Once an applicant is cleared to move forward, Citizenship and Immigration Services officers conduct another in-person interview that includes any family member older than 14.

The officers are highly trained, Sandweg said. “Not only is the applicant’s eligibility checked, they are looking for inconsistencies,” he said.

The officers collect the applicant’s fingerprints and photographs and determine whether the individual qualifies as a refugee. Only then is the status conditionally approved for resettlement and submitted to the U.S. State Department for final processing.

What happens next?

The applicant’s fingerprints are screened by the FBI, the U.S. Department of Homeland Security and the Department of Defense before the candidate for resettlement is sent for medical tests to ensure that he or she is free of any communicable diseases “that could pose a public health threat,” according to USCRI.

Once the results of the security checks and medical screening have been cleared, the refugee is approved for resettlement.

The entire screening process takes between 18 months and two years, according to U.S. State Department data.

But the vetting doesn’t end there. The refugee faces further interrogation at the border upon entry to the U.S.

“The individuals are recurrently vetted even after they are in the United States,” Sandweg said. “You are constantly running them through a database to see if any new information has come in to say that they are a threat.”

The State Department also requires that the resettlement agencies provide employment statistics after refugees have been in the country for three months, according to the department’s Bureau of Population, Refugees and Migration. 

Why do critics insist the vetting isn’t stringent enough?

Critics say records can be questionable when dealing with people who are fleeing conflict and may not have proper documents, allowing would-be terrorists to slip in.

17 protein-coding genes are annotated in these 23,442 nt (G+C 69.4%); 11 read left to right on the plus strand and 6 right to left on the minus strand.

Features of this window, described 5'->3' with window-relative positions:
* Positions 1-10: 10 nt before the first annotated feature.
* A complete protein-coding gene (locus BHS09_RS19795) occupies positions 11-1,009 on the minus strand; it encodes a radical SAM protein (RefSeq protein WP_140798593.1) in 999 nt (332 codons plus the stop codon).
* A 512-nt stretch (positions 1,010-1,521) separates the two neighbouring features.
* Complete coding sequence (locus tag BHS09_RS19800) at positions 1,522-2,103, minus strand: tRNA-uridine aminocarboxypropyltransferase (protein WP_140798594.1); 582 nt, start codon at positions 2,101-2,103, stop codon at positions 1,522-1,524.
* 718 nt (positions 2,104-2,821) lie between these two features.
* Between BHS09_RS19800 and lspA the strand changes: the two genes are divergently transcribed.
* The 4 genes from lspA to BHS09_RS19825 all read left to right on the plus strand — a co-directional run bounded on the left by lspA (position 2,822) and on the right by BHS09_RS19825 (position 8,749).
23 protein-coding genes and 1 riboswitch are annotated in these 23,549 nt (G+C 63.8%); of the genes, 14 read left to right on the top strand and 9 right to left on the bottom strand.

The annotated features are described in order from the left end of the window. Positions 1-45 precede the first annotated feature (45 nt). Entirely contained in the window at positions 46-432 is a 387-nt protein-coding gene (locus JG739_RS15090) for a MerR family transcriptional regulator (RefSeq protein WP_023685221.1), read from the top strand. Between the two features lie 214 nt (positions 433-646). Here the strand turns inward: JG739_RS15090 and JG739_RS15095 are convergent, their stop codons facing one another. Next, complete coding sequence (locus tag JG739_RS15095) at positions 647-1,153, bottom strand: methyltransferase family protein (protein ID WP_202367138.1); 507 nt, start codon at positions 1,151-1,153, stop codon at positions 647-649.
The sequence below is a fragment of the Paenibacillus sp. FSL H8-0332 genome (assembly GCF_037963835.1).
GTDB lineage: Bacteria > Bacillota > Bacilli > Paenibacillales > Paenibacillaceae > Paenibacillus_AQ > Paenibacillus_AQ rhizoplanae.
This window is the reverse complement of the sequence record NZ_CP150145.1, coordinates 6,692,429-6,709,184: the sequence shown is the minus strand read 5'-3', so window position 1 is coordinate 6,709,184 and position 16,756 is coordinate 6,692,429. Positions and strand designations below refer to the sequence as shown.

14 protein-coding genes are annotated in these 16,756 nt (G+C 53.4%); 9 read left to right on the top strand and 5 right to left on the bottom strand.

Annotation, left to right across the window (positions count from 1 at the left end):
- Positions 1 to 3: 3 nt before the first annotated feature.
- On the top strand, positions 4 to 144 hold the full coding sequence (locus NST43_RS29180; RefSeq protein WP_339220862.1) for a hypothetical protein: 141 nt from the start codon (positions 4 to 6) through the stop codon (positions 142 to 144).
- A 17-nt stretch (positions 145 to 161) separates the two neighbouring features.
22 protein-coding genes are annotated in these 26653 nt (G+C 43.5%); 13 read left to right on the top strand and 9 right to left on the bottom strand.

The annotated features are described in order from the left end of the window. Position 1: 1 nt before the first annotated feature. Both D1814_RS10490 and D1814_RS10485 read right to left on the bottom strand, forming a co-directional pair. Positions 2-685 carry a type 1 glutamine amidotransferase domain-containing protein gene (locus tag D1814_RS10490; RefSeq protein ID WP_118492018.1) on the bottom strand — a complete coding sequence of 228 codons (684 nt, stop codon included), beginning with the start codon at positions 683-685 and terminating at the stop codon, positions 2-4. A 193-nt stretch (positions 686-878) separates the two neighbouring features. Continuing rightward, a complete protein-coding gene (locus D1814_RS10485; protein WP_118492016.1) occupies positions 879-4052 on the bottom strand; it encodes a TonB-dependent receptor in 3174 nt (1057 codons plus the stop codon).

In the aftermath of the series of coordinated attacks in Paris in November 2015 in which Islamic State militants killed 120 people, authorities revealed that two of the attackers entered Europe by posing as refugees and using fake Syrian passports.

As a result, at least 31 U.S. governors vowed not to take in any more Syrian refugees.

Security experts acknowledged that no system is completely foolproof but insisted that the situation in the U.S. differs from Europe, where migrants were streaming across the border.

“Refugees were getting into Europe without any vetting whatsoever,” Sandweg said. “It’s a radically different situation in the U.S.”

How will extreme vetting affect those already in the pipeline?

Tens of thousand of refugees are currently in the process of being vetted, and completed security checks and medical screenings are valid for only a limited time, humanitarian officials say. 

If these approved checks expire, “you will be resetting the clock,” Gottschalk said. “You will be asking many refugees to start from square one. Even a suspension of one month could be enough to make these refugees start from the beginning.”

The Obama administration had wanted to increase the refugee intake from 85,000 to 110,000 in fiscal year 2017. Trump’s executive order limits the total number of refugees allowed into the U.S. to 50,000 this year.